I wasn't five minutes out when I drove past an opossum taking a permanent siesta in the road. I kept going, but then thought "that 'possum was in pretty good shape." My next thought was "I'd sure like it's skull for our collection at work." So I hit the brakes, turned around, pulled over, found a plastic bag in the car, stuck the body in the bag, and headed back to work, arriving only a couple minutes late.
Of course, Carrie and I (that's her foot in this photo) had to do a photo shoot, because it's not too often that one gets to see an opossum this closely without it having some say in the matter.
As with many animals, I was fascinated by its feet. Here's a close up of one of the back feet. Note that there isn't much of a claw on the "thumb."
The front foot looks so much like a human hand. Click on the photo to get a good look at the "fingerprints" on the palm pads - they are beautiful! I wonder of those "fingerprints" function like the ridges on a gecko's foot: extra gripping power.
Rigor mortis hadn't set in yet, so we were able to manipulate the feet and mouth to position them for better images. Lifting up the lips, we had a good view of the teeth. Opossums have the greatest number of teeth of any North American mammal. They are mostly conical in shape, too, enabling these animals to eat just about anything. They are scavengers, so most things are on the menu. If you look closely, you will see that this poor fellow bit his tongue when he was hit by the car that did him in. Sadly, parts of the jaw were broken by the collision. I don't know how good the skull will be until we get the whole animal skinned, but I'm thinking it may not be great. Pity.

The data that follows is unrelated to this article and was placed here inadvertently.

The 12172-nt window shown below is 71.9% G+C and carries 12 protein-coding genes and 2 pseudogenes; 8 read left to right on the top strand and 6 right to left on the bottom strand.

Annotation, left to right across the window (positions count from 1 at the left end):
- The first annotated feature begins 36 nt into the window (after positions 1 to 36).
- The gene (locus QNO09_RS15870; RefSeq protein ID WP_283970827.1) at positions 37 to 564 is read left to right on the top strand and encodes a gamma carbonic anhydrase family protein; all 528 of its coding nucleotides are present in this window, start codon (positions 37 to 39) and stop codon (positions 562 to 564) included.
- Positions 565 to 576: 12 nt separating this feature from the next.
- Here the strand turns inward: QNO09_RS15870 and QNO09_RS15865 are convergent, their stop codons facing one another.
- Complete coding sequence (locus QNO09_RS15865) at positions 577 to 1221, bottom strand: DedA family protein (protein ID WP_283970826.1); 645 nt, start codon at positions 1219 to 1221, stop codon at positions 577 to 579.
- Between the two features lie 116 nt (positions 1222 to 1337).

As is typical of these animals, our specimen here showed some definite frostbite damage on the end of his tail. I love how scaly the tail is - reminds me of a pangolin.
The ears are also prone to frostbite. This one's ears weren't too badly bitten, but the edges show some scaring.
I was very excited to see that we had a male here. Why? Because opossums have a bifurcated penis - it is forked at the tip! Now there's something you just don't see every day. This trait had naturalists flummoxed for generations. Early on man believed that the reason for this unusual design was that the males fertilized the females through the nose (two tips to the penis, two nostrils to the nose), and (it gets even better) the female then sneezed her young into the pouch on her belly (remember, this is a marsupial).
In truth, reproduction happens the same with with opossums as it does for most other mammals, with the exception that the young are "born" extremely premature. When they are "born," the little pink things wiggle their way across the mother's belly and into her pouch, where each one attaches to a nipple. Here they stay, firmly attached, until their development is complete. It's a rather odd way to develop if one is a fetus, but it seems to work for marsupials, and aren't we lucky to have a specimen of these unusual mammals here in our own back yards!
As interesting as this up close encounter with the opossum was, I think I still prefer to see them in their natural, alive state. So, let's end with ...